To prove that you can’t get enough of a good thing, LG have increased the G4 family by two with the addition of the LG G4 Beat and LG G4 Stylus. Only one question remains: Are they as good as their all-conquering flagship sibling? In a word, no. It’s a classic situation of manufacturers making the premium device more accessible by offering a product that’s neither premium nor desirable, addition by subtraction, if you will. But that’s not the full story.

The LG G4 Beat is to the G4 what the S4 Mini is to Samsung’s twice removed “flagship” (Galaxy S isn’t actually  Samsung’s flagship line, Galaxy Note is) Galaxy S4. And it’s this ambition to replicate the runaway success LG’s local rivals had with those devices that further underlines my theory that LG as a mobile manufacturer is where Samsung was two years ago. G2 was a critically acclaimed device and built the foundation for the truly excellent Nexus 5, then came the G3 which ignited the 2K screen wars and the current G4 which upped the camera ante quite significantly.

To build a mini version to echo the gains of the flagship LG had to deliver unparalleled optics to the midrange and it didn’t. While some markets are getting a 13 MP offering (suspected to be pinched off of the G3), we’re stuck with 8MP. There’s a silver lining in the form of the laser autofocus and colour spectrum sensors, but the experience at launch wasn’t that great. Upside is that there’s full manual control, so you’ll really be able to dial in those settings.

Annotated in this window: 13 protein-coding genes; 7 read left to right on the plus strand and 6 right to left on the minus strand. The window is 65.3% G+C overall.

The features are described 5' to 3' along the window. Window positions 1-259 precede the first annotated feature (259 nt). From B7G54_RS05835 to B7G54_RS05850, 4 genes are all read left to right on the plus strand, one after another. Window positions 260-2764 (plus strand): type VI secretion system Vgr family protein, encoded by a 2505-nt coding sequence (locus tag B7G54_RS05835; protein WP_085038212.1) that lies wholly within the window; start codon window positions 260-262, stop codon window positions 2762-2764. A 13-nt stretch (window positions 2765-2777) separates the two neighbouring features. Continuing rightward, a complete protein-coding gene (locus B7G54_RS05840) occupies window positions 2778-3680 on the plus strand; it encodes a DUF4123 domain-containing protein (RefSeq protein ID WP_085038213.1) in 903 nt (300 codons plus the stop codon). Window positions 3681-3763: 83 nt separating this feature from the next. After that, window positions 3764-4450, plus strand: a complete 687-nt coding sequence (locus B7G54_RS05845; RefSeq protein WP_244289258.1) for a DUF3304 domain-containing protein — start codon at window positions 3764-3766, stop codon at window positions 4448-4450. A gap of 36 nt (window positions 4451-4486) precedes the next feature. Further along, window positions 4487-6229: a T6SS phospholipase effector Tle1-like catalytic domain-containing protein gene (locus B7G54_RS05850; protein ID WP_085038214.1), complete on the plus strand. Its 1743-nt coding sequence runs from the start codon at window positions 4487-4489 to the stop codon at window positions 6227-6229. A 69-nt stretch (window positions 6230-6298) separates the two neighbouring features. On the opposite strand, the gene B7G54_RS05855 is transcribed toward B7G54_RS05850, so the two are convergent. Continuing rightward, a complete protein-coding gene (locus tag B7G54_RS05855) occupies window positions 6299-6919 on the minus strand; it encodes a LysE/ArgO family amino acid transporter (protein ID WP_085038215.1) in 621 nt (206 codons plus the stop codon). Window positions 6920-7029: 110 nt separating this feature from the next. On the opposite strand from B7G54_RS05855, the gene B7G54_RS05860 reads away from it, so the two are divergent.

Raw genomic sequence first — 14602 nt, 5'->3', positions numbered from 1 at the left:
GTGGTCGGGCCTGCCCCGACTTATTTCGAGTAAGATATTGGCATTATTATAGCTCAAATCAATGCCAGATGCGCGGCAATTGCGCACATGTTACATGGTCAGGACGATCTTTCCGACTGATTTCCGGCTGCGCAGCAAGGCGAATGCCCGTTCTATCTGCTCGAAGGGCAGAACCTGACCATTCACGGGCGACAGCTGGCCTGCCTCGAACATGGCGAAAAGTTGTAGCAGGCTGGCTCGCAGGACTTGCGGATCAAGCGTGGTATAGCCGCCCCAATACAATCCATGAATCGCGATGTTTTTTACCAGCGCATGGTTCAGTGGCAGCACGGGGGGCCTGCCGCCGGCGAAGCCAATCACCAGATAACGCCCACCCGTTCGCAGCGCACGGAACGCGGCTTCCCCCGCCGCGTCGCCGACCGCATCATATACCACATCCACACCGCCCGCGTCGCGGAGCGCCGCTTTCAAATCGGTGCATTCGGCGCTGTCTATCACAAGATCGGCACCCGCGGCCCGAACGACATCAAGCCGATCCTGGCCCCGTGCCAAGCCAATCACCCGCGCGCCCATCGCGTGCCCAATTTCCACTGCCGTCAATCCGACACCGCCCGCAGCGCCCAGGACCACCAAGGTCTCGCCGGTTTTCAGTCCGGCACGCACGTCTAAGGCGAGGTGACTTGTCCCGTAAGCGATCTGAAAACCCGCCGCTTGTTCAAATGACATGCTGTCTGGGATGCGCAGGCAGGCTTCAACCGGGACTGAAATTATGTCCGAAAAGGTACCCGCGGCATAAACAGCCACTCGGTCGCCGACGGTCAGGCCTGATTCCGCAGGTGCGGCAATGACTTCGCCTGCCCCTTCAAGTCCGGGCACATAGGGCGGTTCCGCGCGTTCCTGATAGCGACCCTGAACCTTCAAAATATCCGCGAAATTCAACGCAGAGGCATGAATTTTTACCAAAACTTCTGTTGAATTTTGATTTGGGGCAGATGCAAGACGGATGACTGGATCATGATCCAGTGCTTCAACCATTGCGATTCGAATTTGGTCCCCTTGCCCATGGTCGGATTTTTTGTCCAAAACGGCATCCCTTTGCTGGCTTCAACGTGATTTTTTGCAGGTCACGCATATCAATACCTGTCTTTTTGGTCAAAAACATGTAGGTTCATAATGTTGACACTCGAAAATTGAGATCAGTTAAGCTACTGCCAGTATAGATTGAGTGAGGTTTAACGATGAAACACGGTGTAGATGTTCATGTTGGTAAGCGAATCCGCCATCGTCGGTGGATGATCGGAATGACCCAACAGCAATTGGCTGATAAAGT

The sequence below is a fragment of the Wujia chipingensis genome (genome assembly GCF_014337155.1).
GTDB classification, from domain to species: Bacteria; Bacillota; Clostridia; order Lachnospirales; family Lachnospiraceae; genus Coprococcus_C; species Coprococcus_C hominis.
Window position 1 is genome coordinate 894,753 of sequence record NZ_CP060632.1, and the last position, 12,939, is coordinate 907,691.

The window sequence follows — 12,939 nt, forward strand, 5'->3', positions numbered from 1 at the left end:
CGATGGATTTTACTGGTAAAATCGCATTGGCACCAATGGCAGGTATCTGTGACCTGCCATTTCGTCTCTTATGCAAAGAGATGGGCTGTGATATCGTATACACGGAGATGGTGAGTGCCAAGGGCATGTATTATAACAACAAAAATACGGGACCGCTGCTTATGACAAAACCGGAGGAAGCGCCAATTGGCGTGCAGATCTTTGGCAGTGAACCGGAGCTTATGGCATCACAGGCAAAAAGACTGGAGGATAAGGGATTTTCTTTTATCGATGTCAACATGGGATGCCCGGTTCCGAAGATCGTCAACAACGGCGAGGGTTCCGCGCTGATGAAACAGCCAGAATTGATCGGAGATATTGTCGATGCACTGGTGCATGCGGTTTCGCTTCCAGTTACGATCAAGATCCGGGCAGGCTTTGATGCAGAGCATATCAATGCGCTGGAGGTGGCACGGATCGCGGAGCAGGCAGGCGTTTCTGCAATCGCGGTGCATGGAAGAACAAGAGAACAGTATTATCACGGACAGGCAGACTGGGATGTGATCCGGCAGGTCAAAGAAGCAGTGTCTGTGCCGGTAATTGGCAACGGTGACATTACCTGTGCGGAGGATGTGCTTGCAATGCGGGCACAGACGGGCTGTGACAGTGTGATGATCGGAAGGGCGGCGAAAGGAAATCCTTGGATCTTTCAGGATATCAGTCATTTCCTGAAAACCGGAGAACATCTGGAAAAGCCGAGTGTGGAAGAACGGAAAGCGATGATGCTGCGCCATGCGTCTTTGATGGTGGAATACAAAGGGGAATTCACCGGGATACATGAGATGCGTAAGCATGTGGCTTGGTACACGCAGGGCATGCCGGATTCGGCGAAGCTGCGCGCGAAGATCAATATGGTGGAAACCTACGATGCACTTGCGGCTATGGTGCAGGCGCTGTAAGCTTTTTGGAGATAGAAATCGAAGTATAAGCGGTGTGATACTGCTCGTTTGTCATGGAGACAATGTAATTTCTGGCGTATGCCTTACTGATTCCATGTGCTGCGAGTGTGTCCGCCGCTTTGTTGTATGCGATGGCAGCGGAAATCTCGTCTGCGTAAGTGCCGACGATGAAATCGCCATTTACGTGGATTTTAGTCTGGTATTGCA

Besides for the added value of market segment leading optical assist sensors, the LG G4 Beat comes packaged with both a plastic and leather back and you get 100GB free Google Drive storage for 24 months. At a R4 899 price point the handset is equipped with segment standard 1,5GB RAM and Qualcomm Snapdragon 615 processor, putting it squarely in the sights of Sony’s M4 Aqua which runs eerily similar internals separated only by the M4’s 13MP camera and 2GB RAM. A 1080p 5,2-inch screen with a subtle curve rounds out the G4 Beat’s spec sheet.

Move on to the G4 Stylus and things start getting out of hand for the family tree.

LG say that the G4 Stylus is a reaction to customers who would jump to Samsung for the stylus experience, but that’s really underselling the awesomeness of the S-Pen. You now get a 5,7-inch screen, capacitive stylus, entry-level Snapdragon 410 processor and 1GB RAM. It’s more a 2015 refresh for the G Pro Lite than a Galaxy Note killer and doesn’t really carry the lineage very well. Mind you, the G Pro Lite was a fantastic little device and deserved to have a stand-alone follow up.

While LG have made some important strides in the mobile world, it’s hard to see the company winning midrange Samsung, Sony and Huawei users over. There are however whispers of a massive November launch circulating about a device that LG have proven very good at making… Yes, it looks like the Nexus is officially coming back to South African shores.